The Proton Improvement Plan II project, known as PIP-II, is a billion-dollar enhancement to the U.S. Department of Energy’s Fermi National Accelerator Laboratory accelerator complex. The project is constructing a 215-meter-long state-of-the-art superconducting linear accelerator.
Not only will the new linear accelerator drive a broad physics research program, but it will also provide powerful, high-intensity proton beams. It will enable the world’s most intense neutrino beam to the Deep Underground Neutrino Experiment, DUNE, hosted by the Long-Baseline Neutrino Facility in Batavia, Illinois, and Lead, South Dakota. Once complete, DUNE will be the most comprehensive neutrino experiment ever built; scientists will use it to answer questions about why matter exists, how nature’s four forces could unify and how black holes are formed.
A world-renowned accelerator physicist, Pantaleo Raimondi will step in as PIP-II’s new project director on Dec. 4.
PIP-II has operated under the guidance of interim project director Rich Stanek since April 2022. Before that, Lia Merminga was the PIP-II project director for four years; she left the position when she was appointed director of Fermilab.
“I am extremely excited that Pantaleo accepted to undertake the role of PIP-II project director,” said Cristian Boffo, PIP-II project manager. “He is a world-renowned accelerator physicist with considerable know-how in building complex machines, and he will provide a tremendous boost to PIP-II. I am looking forward to working under his leadership and helping complete this crucial upgrade of the Fermilab accelerator complex.”
PIP-II is the first particle accelerator built in the U.S. with significant contributions from international partners. Institutions in France, India, Italy, Poland, the United Kingdom and the United States will bring together their expertise and capabilities in superconducting radio frequency and associated technologies to construct this state-of-the-art facility.
“Fermilab is a world-leading institution for particle physics and accelerator physics, and the PIP-II project will solidify this reputation,” said Raimondi, currently the Stanford Synchrotron Radiation Lightsource beam dynamics group head at SLAC National Accelerator Laboratory. “It is an honor for me to lead this project with the potential to change the field of physics.”
Raimondi has worked in particle physics since his graduate studies as part of the ALEPH Collaboration at CERN in Switzerland. After graduating, his career has pulled him back and forth between Frascati, Italy, and SLAC in Menlo Park, California. First at ENEA-Frascati in Italy, he worked on design and development of radiofrequency power systems, theoretical and technical analysis of linear accelerators and microtrons, beam transport studies and other topics related to electron accelerators. At SLAC, Raimondi worked on beam-based alignment and final focus systems.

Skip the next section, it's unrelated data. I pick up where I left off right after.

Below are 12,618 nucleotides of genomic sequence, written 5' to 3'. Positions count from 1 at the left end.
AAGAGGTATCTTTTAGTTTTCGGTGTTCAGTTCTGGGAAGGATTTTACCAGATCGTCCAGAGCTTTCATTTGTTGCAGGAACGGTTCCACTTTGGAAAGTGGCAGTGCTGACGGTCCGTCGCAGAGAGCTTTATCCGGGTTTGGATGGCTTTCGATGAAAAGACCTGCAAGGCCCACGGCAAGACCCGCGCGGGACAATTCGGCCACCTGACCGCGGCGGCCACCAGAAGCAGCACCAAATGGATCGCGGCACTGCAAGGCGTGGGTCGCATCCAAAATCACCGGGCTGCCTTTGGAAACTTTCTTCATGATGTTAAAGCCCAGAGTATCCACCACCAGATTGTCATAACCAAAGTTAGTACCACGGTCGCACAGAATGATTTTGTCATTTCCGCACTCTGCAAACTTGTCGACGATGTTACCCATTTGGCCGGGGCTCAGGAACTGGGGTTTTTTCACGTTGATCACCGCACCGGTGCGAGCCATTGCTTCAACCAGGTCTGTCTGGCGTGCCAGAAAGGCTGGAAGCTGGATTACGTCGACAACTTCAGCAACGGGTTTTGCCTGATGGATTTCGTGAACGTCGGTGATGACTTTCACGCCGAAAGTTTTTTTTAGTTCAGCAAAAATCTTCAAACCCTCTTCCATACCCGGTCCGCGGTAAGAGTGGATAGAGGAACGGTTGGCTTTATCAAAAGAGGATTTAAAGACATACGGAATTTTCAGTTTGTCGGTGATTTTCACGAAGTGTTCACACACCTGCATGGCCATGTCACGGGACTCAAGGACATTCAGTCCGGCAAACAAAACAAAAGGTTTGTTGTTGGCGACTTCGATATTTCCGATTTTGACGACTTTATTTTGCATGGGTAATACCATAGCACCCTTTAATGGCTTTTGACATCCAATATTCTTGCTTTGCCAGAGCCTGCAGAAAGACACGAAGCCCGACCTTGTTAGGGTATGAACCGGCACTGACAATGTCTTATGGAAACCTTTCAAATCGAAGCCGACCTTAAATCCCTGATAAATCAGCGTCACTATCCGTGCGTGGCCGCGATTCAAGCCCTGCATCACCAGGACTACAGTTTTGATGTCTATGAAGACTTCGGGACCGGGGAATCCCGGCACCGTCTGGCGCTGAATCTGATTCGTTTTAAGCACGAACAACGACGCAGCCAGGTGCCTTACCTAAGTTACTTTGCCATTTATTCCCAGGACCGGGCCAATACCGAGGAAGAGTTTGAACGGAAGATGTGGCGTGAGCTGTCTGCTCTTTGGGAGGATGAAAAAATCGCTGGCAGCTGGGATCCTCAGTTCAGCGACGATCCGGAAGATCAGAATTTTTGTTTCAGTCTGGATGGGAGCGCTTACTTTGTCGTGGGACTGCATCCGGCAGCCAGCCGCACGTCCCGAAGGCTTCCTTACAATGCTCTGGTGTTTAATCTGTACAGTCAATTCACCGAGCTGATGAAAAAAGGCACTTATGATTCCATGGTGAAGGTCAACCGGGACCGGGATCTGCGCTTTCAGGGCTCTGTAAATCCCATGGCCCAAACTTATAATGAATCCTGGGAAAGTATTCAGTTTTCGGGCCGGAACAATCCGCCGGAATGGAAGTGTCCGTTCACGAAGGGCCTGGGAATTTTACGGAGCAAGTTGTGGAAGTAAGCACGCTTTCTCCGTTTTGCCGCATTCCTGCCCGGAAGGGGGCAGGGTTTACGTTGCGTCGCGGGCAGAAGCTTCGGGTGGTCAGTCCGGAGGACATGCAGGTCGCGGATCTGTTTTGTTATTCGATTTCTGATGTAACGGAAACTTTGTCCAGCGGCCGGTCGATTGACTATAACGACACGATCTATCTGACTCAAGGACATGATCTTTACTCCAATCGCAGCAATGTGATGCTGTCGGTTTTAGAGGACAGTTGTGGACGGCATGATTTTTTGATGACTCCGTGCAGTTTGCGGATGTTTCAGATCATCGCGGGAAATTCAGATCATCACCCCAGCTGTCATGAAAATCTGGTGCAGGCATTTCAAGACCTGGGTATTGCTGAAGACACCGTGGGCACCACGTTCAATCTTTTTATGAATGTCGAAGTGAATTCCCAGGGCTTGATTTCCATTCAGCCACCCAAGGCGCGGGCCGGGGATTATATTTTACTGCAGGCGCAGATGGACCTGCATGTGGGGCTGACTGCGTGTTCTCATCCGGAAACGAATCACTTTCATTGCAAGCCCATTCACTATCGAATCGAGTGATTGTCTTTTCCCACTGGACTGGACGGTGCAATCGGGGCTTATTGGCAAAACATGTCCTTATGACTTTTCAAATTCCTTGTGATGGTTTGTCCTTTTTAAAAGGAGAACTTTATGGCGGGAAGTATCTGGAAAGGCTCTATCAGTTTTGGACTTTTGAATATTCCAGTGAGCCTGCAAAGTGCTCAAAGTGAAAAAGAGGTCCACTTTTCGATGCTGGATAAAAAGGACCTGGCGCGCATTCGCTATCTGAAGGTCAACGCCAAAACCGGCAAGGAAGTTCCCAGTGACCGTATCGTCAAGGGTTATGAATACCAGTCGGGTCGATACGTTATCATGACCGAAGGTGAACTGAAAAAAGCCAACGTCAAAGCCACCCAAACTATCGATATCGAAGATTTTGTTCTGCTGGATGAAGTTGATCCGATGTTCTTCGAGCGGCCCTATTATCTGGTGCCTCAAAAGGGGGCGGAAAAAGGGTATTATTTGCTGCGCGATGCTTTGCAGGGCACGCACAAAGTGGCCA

Later, as head of the accelerator division at Italy’s National Institute for Nuclear Physics Frascati Laboratory, INFN-LNF, in Rome, he participated in commissioning DAFNE, an electron-positron collider. Raimondi contributed to improving the understanding and performance of DAFNE and developed new techniques to improve its luminosity.
One of Raimondi’s most impactful and lasting career achievements came when he was accelerator and source division director at the European Synchrotron Radiation Facility, or ESRF, in Grenoble, France. There he invented the concept of “extremely brilliant source,” or EBS, which became the basis of the latest upgrade of the ESRF synchrotron ring, a project that Raimondi successfully led and completed. His revolutionary design is now being replicated by all major synchrotron light sources around the world.
“Pantaleo is a brilliant accelerator physicist and a proven project manager. His leadership on the ESRF light source upgrade shows us that the PIP-II project is in more-than-capable hands,” said Lia Merminga, Fermilab director. “We couldn’t have found a better person to lead our flagship accelerator project that will usher in a new era for science!”
Fermi National Accelerator Laboratory is supported by the Office of Science of the U.S. Department of Energy. The Office of Science is the single largest supporter of basic research in the physical sciences in the United States and is working to address some of the most pressing challenges of our time. For more information, please visit science.energy.gov.